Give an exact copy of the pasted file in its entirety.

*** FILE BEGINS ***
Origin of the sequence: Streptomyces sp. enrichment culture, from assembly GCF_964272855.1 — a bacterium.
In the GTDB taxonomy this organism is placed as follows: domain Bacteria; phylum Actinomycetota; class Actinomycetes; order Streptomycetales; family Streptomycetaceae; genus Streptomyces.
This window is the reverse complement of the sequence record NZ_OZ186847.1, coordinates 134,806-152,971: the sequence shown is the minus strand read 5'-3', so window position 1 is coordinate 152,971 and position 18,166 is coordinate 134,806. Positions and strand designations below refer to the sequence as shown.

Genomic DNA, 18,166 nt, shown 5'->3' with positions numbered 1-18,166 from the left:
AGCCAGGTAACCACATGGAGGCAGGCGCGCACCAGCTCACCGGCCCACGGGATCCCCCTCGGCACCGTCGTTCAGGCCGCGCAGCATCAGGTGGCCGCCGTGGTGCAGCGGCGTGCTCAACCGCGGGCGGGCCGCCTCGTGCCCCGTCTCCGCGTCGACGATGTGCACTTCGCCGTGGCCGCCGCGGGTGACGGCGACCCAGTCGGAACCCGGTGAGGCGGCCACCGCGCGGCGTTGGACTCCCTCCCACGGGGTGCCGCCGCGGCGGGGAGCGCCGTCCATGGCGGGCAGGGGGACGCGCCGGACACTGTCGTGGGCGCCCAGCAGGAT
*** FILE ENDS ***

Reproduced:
Origin of the sequence: Streptomyces sp. enrichment culture, from assembly GCF_964272855.1 — a bacterium.
In the GTDB taxonomy this organism is placed as follows: domain Bacteria; phylum Actinomycetota; class Actinomycetes; order Streptomycetales; family Streptomycetaceae; genus Streptomyces.
This window is the reverse complement of the sequence record NZ_OZ186847.1, coordinates 134,806-152,971: the sequence shown is the minus strand read 5'-3', so window position 1 is coordinate 152,971 and position 18,166 is coordinate 134,806. Positions and strand designations below refer to the sequence as shown.

Genomic DNA, 18,166 nt, shown 5'->3' with positions numbered 1-18,166 from the left:
AGCCAGGTAACCACATGGAGGCAGGCGCGCACCAGCTCACCGGCCCACGGGATCCCCCTCGGCACCGTCGTTCAGGCCGCGCAGCATCAGGTGGCCGCCGTGGTGCAGCGGCGTGCTCAACCGCGGGCGGGCCGCCTCGTGCCCCGTCTCCGCGTCGACGATGTGCACTTCGCCGTGGCCGCCGCGGGTGACGGCGACCCAGTCGGAACCCGGTGAGGCGGCCACCGCGCGGCGTTGGACTCCCTCCCACGGGGTGCCGCCGCGGCGGGGAGCGCCGTCCATGGCGGGCAGGGGGACGCGCCGGACACTGTCGTGGGCGCCCAGCAGGAT